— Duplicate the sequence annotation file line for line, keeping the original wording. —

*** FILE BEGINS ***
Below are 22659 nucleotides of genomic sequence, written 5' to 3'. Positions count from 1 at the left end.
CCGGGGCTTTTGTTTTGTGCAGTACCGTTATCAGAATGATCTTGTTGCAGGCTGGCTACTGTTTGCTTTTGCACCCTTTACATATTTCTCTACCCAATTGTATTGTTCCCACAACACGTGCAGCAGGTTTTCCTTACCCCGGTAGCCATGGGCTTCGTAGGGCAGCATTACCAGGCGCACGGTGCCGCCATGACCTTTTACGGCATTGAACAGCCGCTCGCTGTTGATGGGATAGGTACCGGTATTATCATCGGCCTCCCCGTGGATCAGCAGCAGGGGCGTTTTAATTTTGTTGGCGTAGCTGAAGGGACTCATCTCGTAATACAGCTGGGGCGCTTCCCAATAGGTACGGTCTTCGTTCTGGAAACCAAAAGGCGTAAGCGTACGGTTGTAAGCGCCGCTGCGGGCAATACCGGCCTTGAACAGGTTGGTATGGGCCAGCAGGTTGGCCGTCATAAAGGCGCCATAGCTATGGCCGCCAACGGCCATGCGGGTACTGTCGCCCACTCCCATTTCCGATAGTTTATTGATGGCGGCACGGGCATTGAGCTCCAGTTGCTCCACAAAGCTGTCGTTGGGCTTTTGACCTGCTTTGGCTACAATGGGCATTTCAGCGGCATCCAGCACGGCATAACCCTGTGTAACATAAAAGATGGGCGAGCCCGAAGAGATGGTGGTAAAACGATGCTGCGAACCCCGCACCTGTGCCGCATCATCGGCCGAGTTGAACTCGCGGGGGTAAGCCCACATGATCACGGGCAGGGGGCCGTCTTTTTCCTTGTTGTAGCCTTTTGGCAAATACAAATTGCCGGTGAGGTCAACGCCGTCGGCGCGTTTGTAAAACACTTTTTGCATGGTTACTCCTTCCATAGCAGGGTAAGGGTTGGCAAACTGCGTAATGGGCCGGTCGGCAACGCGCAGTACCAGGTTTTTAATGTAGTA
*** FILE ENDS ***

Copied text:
Below are 22659 nucleotides of genomic sequence, written 5' to 3'. Positions count from 1 at the left end.
CCGGGGCTTTTGTTTTGTGCAGTACCGTTATCAGAATGATCTTGTTGCAGGCTGGCTACTGTTTGCTTTTGCACCCTTTACATATTTCTCTACCCAATTGTATTGTTCCCACAACACGTGCAGCAGGTTTTCCTTACCCCGGTAGCCATGGGCTTCGTAGGGCAGCATTACCAGGCGCACGGTGCCGCCATGACCTTTTACGGCATTGAACAGCCGCTCGCTGTTGATGGGATAGGTACCGGTATTATCATCGGCCTCCCCGTGGATCAGCAGCAGGGGCGTTTTAATTTTGTTGGCGTAGCTGAAGGGACTCATCTCGTAATACAGCTGGGGCGCTTCCCAATAGGTACGGTCTTCGTTCTGGAAACCAAAAGGCGTAAGCGTACGGTTGTAAGCGCCGCTGCGGGCAATACCGGCCTTGAACAGGTTGGTATGGGCCAGCAGGTTGGCCGTCATAAAGGCGCCATAGCTATGGCCGCCAACGGCCATGCGGGTACTGTCGCCCACTCCCATTTCCGATAGTTTATTGATGGCGGCACGGGCATTGAGCTCCAGTTGCTCCACAAAGCTGTCGTTGGGCTTTTGACCTGCTTTGGCTACAATGGGCATTTCAGCGGCATCCAGCACGGCATAACCCTGTGTAACATAAAAGATGGGCGAGCCCGAAGAGATGGTGGTAAAACGATGCTGCGAACCCCGCACCTGTGCCGCATCATCGGCCGAGTTGAACTCGCGGGGGTAAGCCCACATGATCACGGGCAGGGGGCCGTCTTTTTCCTTGTTGTAGCCTTTTGGCAAATACAAATTGCCGGTGAGGTCAACGCCGTCGGCGCGTTTGTAAAACACTTTTTGCATGGTTACTCCTTCCATAGCAGGGTAAGGGTTGGCAAACTGCGTAATGGGCCGGTCGGCAACGCGCAGTACCAGGTTTTTAATGTAGTA